If you’re stuck inside on a summer day because it’s too hot, too rainy, one of the kids is sick, your car got towed, or you’ve just hit every library, swimming hole, and singalong in town, never fear. We’ve got a mega-list of boredom busters that will keep your kids occupied—and getting along for a full day. Consider this our summer time, shalom bayit, or peace in the home, list.
For any time boredom busters, stock up on cheap art supplies and games at yard sales or the dollar store, and keep a “tbr” or “to be read” pile of books nearby. If you’ve gone through every idea on this list, you can always grab the art supplies, a deck of cards, or a pile of “new to them” books to keep the kids—and you—from going stir crazy.
Tell a Story
Have the kids start with “once upon a time” and then build on the story, sentence by sentence. You can also grab some crayons and paper and illustrate the story or have a grownup or older sibling be the “scribe” who records the family’s collaborative story.
Take an "Imagination Vacation"
Just because you’re stuck inside doesn’t mean you can’t go anywhere. Check out our post, The Imagination Vacation, for some fun, travel inspired activities that will have your kids stretching their make believe skills.
Build a Fort
Use the couch cushions or some blankets and chairs to make a fort. Grab your favorite PJ books and a flashlight and snuggle in for some quality storytime.
Put on a Puppet Show
No puppets? No problem. You can turn socks, lunch bags, pillow cases, or regular dolls and action figures into puppets. You can make your own “theater” or just hide behind the couch, holding your items above your head.
Turn up some music and have a dance party. You can also play “freeze dance,” a game like freeze tag. Take turns pushing “pause” and “play. When the music stops, everyone has to “freeze.” Need some music suggestions? Check out all of our PJ playlists here.
Even if the cupboards are totally bare, you can play a version of Chopped with whatever ingredients you might find, or see how different liquids react to being in the freezer versus on the stove. Let the kids make up a recipe – after all, if things don’t work out, there’s always delivery. Browse all recipes on the PJ Library blog.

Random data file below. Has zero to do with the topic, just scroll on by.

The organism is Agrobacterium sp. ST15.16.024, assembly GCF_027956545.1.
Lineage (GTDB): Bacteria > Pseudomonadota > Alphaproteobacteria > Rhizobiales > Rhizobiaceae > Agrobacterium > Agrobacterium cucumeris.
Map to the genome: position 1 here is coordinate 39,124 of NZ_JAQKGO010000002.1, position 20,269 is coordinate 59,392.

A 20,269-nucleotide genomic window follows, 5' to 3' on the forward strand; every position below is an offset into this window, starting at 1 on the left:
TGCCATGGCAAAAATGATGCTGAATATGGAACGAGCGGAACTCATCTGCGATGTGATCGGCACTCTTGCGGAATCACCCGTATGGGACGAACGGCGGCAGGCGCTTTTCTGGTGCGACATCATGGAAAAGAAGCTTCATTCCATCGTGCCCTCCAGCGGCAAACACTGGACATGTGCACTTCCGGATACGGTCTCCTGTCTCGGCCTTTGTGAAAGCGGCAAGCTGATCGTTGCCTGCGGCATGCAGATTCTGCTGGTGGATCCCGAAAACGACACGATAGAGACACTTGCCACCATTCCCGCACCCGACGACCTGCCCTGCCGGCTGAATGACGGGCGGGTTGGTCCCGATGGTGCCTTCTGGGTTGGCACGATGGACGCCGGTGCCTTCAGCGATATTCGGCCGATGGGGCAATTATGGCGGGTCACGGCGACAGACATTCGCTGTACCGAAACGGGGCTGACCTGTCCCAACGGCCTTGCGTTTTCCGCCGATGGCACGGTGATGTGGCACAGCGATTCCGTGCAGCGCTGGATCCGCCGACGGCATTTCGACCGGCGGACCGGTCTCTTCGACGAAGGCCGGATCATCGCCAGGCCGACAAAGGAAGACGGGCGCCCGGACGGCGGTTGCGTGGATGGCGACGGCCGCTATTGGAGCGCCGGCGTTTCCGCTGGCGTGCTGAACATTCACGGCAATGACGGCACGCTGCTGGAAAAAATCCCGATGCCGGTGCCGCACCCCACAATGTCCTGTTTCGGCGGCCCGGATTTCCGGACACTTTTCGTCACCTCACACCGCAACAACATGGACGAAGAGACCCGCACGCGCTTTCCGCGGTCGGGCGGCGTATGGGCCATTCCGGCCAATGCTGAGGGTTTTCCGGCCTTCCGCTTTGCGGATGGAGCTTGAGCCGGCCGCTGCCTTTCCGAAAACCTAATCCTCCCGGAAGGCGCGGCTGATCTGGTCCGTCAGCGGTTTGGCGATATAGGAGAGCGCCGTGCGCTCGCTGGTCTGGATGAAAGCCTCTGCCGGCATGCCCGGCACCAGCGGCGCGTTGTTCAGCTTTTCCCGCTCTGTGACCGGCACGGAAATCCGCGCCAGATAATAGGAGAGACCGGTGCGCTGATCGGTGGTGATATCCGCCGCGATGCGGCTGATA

Write a Wishlist
Sure it’s rainy, or hot, or yucky out today, but it will be nicer soon. Grab a big piece of paper and some markers and draw, or write down, your family “bucket list.” Don’t worry about being too organized, let everyone take over a section of the paper and draw and write to their heart’s content. Then you can all talk about your personal wishes.
Play "I Spy"
Look out your window, or just around the house, and take turns describing an object within view. “I spy, with my little eye, something that is small, round, and furry.” These kinds of games are great for helping children develop their critical thinking skills and also are great practice at being descriptive.
Grab your legos, duplos, or just anything you have handy—cereal boxes, snack boxes, cans. See how tall you can make your structure and then have a blast knocking it down.
Play a Game
Grab a board game, fire up your game console, or just go old school with Simon Says, Hide and Seek, or Mother May I?
Freeze Dino Eggs
This activity is so much fun and you can make “eggs” with just about any small toy that will fit inside a balloon. Prep your eggs and have fun smashing and melting them on the next nice temperate day.
Why do people float in the Dead Sea? How do volcanoes work? How are clouds made? Try some simple experiments using items from your kitchen.
50 Easy Science Experiments for Kids via MommyPoppins
The Dead Sea Experiment via Fizzics Education
Start a Band
Grab some instruments or a stack of pots and pans and have a jam session. Make up songs and take turns playing each part.
Let the kids raid each other’s closet, the linen closet, your closet, and put on a fashion show. Dress up as people you know, characters from stories you love, or just in fantastic and elaborate outfits.
Dig into that “to be read” pile, practice your sight words, or, with older kids, read a new chapter book aloud together, trading off chapter by chapter.
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June 5, 2017